Equity markets worldwide edged higher on Monday after European energy shares rose, even as oil prices remained volatile.
U.S. stocks inched up, but some profit-taking after the S&P 500's best weekly performance in nearly two months capped gains. A rebound in European energy shares and greater political stability in Greece boosted European bourses.
Asian markets set the tone with gains of 1 percent following Wall Street's strong finish to last week.
Stocks in Moscow also gained, with the dollar-traded up almost 7 percent following news that oil firm Rosneft had paid around $7 billion due on a loan from a syndicate of international banks, ending concerns that it would not.
The greenback slipped slightly after data showed U.S. existing home sales slumped 6.1 percent in November to the lowest level since May, which also hurt housing shares.
Trading volume is expected to be light this week due to the Christmas holiday, which could increase volatility. U.S. equity markets will open for an abbreviated session on Wednesday and close on Thursday for Christmas.
Most European energy shares rebounded, even as Brent crude oil prices remained volatile after their recent slump. Sentiment was also lifted by expectations that Greece could avoid destabilizing snap elections after Prime Minister Antonis Samaras made a surprise offer to bring pro-European independents into the government if they backed his choice for a new president.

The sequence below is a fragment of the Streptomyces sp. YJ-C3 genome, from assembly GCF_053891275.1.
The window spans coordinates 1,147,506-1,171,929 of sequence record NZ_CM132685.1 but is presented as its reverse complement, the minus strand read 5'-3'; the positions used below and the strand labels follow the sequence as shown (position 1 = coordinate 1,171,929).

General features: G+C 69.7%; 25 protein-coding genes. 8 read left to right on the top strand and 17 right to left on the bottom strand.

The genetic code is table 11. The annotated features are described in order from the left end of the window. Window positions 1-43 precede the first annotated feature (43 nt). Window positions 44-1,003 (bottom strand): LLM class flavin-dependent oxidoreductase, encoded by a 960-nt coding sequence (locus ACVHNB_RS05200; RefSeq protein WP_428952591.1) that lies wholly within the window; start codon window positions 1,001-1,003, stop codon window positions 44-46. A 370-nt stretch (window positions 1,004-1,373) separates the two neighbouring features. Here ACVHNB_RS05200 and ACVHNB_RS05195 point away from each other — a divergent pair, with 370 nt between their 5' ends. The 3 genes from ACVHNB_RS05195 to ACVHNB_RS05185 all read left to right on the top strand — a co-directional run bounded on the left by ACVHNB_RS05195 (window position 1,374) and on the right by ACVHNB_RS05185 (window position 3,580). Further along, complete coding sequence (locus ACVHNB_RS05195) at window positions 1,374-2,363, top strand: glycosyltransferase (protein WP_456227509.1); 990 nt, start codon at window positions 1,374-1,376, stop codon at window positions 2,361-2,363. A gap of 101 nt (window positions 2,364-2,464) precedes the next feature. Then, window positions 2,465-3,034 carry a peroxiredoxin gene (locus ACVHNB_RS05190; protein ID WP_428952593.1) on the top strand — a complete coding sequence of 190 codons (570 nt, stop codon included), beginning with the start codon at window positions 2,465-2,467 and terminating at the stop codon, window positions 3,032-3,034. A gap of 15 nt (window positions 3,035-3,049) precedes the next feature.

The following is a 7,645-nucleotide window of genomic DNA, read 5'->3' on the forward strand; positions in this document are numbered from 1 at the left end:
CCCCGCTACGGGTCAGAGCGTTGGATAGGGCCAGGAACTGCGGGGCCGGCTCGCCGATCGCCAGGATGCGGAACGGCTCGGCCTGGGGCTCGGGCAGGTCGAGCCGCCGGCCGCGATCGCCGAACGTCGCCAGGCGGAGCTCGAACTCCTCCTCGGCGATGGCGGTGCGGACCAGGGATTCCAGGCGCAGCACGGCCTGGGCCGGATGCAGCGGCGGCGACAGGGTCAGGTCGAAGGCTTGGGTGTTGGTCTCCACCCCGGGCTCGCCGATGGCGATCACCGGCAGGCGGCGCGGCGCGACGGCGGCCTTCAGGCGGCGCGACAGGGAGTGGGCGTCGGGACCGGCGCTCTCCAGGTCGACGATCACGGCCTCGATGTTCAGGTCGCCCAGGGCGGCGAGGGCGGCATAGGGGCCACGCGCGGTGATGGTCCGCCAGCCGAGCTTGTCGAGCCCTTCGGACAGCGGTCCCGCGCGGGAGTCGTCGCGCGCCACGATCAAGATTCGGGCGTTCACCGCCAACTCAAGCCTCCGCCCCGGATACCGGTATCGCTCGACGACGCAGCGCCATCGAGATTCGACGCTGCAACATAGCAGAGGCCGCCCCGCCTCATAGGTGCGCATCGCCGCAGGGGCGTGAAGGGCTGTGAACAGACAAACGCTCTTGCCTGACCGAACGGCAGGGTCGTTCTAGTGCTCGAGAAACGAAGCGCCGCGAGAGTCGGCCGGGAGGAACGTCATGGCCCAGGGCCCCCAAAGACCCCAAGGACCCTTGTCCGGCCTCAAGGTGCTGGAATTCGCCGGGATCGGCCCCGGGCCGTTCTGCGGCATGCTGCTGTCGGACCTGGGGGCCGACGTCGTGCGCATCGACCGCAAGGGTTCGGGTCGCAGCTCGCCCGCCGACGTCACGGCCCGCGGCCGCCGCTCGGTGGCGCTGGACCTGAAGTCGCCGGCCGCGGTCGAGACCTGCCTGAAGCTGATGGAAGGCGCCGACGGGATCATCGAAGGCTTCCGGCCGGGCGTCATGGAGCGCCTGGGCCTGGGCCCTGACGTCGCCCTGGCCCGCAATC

Belgium's Luc Coene became the latest European Central Bank policymaker to back outright government bond buying to stimulate the euro zone, a move that also helped boost European shares.
MSCI's all-country world index was last up 0.3 percent at 419.36. Europe's broad FTSEurofirst 300 index was up 0.4 percent at 1,366.42.
The Dow Jones industrial average was up 95.11 points, or 0.53 percent, at 17,899.91. The Standard & Poor's 500 Index was up 1.63 points, or 0.08 percent, at 2,072.28. The Nasdaq Composite Index was up 6.45 points, or 0.14 percent, at 4,771.83.
A plunge in shares of Gilead Sciences dragged on the S&P and Nasdaq 100 indexes.
Yields on benchmark 10-year U.S. Treasury notes were little changed from Friday's levels, at 2.18 percent, ahead of the government's sale of new two-year notes, the first offer of $104 billion in new supply this week.
Brent crude was last down $1.30, or 2.2 percent, at $60.08 a barrel. U.S. crude was last down $1.63, or 2.8 percent, at $55.50 per barrel.
Spot gold prices fell $12.44 to $1,182.91 an ounce.
(Additional reporting by Marc Jones and Sudip Kar-Gupta in London and Chuck Mikolajczak in New York; Editing by Dan Grebler)
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